The Role of Alcohol and Drug Consumption in Determining Physical Fights and Weapon Carrying by Teenagers

Sara Markowitz

NBER Working Paper No. 7500
Issued in January 2000
NBER Program(s):Health Economics

The purpose of this study is to examine the question of whether alcohol or drug use causes teenagers to engage in violent behaviors as measured by physical fighting, carrying a gun, or carrying other types of weapons. Simple OLS estimation of the effects of drug and alcohol consumption on violence may be biased because of the possibility that both behaviors are determined by unmeasured individual traits. Two-stage least squares estimates are employed to establish causality. This method first predicts consumption using the prices of beer, marijuana and cocaine and then enters predicted consumption in the violence equation. This technique allows the consumption measures to be purged of their correlation with unobserved characteristics. Data come from the National School-Based Youth Risk Behavior Surveys, which are nationally representative samples of high school students. Results indicate that beer and marijuana consumption do cause teens to engage in more physical fights, while cocaine use appears to have no relationship. None of the substances lead to increased probabilities of carrying a gun or other weapon.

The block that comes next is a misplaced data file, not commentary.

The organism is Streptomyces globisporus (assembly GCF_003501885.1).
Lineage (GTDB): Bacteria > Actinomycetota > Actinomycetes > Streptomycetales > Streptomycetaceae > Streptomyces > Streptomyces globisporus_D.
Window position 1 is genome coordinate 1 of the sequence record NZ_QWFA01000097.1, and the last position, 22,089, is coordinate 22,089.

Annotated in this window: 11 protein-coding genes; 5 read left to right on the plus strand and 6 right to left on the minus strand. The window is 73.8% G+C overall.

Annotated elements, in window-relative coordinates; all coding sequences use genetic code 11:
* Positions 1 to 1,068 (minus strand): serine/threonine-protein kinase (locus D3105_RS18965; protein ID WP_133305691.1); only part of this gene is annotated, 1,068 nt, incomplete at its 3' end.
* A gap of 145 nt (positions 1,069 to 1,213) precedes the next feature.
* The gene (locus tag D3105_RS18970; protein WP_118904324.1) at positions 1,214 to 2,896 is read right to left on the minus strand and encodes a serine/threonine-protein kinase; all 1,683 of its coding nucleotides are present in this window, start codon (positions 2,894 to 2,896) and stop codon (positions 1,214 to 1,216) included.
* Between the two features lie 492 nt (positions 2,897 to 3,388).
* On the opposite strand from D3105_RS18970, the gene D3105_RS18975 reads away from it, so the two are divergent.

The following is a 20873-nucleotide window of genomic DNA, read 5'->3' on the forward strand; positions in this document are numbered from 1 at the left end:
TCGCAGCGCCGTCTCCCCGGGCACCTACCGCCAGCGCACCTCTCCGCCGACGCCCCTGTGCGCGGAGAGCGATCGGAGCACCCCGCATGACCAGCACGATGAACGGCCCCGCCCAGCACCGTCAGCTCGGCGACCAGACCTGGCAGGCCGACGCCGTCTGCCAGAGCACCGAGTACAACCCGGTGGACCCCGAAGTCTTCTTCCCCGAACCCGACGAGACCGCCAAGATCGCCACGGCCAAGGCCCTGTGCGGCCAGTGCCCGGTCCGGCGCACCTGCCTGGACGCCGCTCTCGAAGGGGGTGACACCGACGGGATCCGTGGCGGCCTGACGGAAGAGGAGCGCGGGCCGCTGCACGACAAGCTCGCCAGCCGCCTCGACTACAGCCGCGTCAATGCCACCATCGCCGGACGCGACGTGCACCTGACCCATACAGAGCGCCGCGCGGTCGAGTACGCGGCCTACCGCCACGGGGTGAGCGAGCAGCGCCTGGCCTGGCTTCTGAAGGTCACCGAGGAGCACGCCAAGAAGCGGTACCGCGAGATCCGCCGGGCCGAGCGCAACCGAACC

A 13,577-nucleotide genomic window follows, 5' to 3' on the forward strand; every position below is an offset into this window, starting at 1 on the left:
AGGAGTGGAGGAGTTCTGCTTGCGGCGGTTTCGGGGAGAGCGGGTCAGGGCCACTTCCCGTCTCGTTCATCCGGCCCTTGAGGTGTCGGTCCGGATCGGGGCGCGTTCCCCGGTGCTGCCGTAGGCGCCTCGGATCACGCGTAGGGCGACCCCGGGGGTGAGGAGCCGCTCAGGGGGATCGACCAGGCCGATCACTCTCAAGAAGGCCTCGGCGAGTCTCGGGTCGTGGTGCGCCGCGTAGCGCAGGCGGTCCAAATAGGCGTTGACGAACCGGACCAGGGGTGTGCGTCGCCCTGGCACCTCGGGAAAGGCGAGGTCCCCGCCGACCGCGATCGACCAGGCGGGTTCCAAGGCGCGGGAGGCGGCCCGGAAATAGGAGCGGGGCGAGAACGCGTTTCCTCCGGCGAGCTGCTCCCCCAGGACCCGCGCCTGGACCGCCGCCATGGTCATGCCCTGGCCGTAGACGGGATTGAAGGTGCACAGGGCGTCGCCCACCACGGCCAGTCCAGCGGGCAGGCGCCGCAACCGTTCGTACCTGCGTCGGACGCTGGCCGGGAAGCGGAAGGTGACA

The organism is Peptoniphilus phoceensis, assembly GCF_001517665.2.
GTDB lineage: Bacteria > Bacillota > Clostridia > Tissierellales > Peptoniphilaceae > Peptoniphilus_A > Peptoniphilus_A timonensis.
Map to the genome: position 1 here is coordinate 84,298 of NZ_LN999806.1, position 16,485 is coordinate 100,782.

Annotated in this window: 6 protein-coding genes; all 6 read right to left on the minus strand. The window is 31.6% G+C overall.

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Document Object Identifier (DOI): 10.3386/w7500

Published: Eastern Economic Journal, 27, No.4 (Fall 2001), 409-432. citation courtesy of

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